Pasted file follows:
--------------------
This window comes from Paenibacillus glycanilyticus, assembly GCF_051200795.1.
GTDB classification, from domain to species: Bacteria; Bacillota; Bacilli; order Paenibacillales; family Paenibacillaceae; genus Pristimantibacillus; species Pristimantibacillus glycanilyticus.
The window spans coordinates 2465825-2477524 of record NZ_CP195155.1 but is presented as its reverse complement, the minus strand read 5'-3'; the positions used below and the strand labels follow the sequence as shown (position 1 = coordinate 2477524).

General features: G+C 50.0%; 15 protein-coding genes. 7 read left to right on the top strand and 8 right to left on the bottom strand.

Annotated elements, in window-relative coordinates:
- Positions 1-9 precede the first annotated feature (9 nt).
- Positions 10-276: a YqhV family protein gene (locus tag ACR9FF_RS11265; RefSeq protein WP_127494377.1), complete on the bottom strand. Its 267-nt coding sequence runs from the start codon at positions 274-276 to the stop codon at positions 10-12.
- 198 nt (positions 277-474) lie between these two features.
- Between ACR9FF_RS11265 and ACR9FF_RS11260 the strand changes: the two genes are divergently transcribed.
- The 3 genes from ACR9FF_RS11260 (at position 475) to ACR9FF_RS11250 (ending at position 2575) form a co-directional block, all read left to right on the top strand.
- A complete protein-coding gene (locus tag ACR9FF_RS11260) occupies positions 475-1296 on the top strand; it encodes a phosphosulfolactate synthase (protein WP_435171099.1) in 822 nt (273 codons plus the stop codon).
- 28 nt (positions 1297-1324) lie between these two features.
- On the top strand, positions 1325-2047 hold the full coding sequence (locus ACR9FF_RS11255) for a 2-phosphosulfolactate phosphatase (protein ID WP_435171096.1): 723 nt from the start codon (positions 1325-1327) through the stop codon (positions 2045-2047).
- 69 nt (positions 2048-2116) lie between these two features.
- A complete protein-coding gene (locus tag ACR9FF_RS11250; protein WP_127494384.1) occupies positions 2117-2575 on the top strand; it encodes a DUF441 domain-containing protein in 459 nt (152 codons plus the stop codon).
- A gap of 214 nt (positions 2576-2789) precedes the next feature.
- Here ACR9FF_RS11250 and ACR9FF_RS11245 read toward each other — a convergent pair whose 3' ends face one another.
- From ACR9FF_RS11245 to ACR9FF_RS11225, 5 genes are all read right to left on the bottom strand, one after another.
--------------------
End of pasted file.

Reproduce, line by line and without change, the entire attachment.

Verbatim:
This window comes from Paenibacillus glycanilyticus, assembly GCF_051200795.1.
GTDB classification, from domain to species: Bacteria; Bacillota; Bacilli; order Paenibacillales; family Paenibacillaceae; genus Pristimantibacillus; species Pristimantibacillus glycanilyticus.
The window spans coordinates 2465825-2477524 of record NZ_CP195155.1 but is presented as its reverse complement, the minus strand read 5'-3'; the positions used below and the strand labels follow the sequence as shown (position 1 = coordinate 2477524).

General features: G+C 50.0%; 15 protein-coding genes. 7 read left to right on the top strand and 8 right to left on the bottom strand.

Annotated elements, in window-relative coordinates:
- Positions 1-9 precede the first annotated feature (9 nt).
- Positions 10-276: a YqhV family protein gene (locus tag ACR9FF_RS11265; RefSeq protein WP_127494377.1), complete on the bottom strand. Its 267-nt coding sequence runs from the start codon at positions 274-276 to the stop codon at positions 10-12.
- 198 nt (positions 277-474) lie between these two features.
- Between ACR9FF_RS11265 and ACR9FF_RS11260 the strand changes: the two genes are divergently transcribed.
- The 3 genes from ACR9FF_RS11260 (at position 475) to ACR9FF_RS11250 (ending at position 2575) form a co-directional block, all read left to right on the top strand.
- A complete protein-coding gene (locus tag ACR9FF_RS11260) occupies positions 475-1296 on the top strand; it encodes a phosphosulfolactate synthase (protein WP_435171099.1) in 822 nt (273 codons plus the stop codon).
- 28 nt (positions 1297-1324) lie between these two features.
- On the top strand, positions 1325-2047 hold the full coding sequence (locus ACR9FF_RS11255) for a 2-phosphosulfolactate phosphatase (protein ID WP_435171096.1): 723 nt from the start codon (positions 1325-1327) through the stop codon (positions 2045-2047).
- 69 nt (positions 2048-2116) lie between these two features.
- A complete protein-coding gene (locus tag ACR9FF_RS11250; protein WP_127494384.1) occupies positions 2117-2575 on the top strand; it encodes a DUF441 domain-containing protein in 459 nt (152 codons plus the stop codon).
- A gap of 214 nt (positions 2576-2789) precedes the next feature.
- Here ACR9FF_RS11250 and ACR9FF_RS11245 read toward each other — a convergent pair whose 3' ends face one another.
- From ACR9FF_RS11245 to ACR9FF_RS11225, 5 genes are all read right to left on the bottom strand, one after another.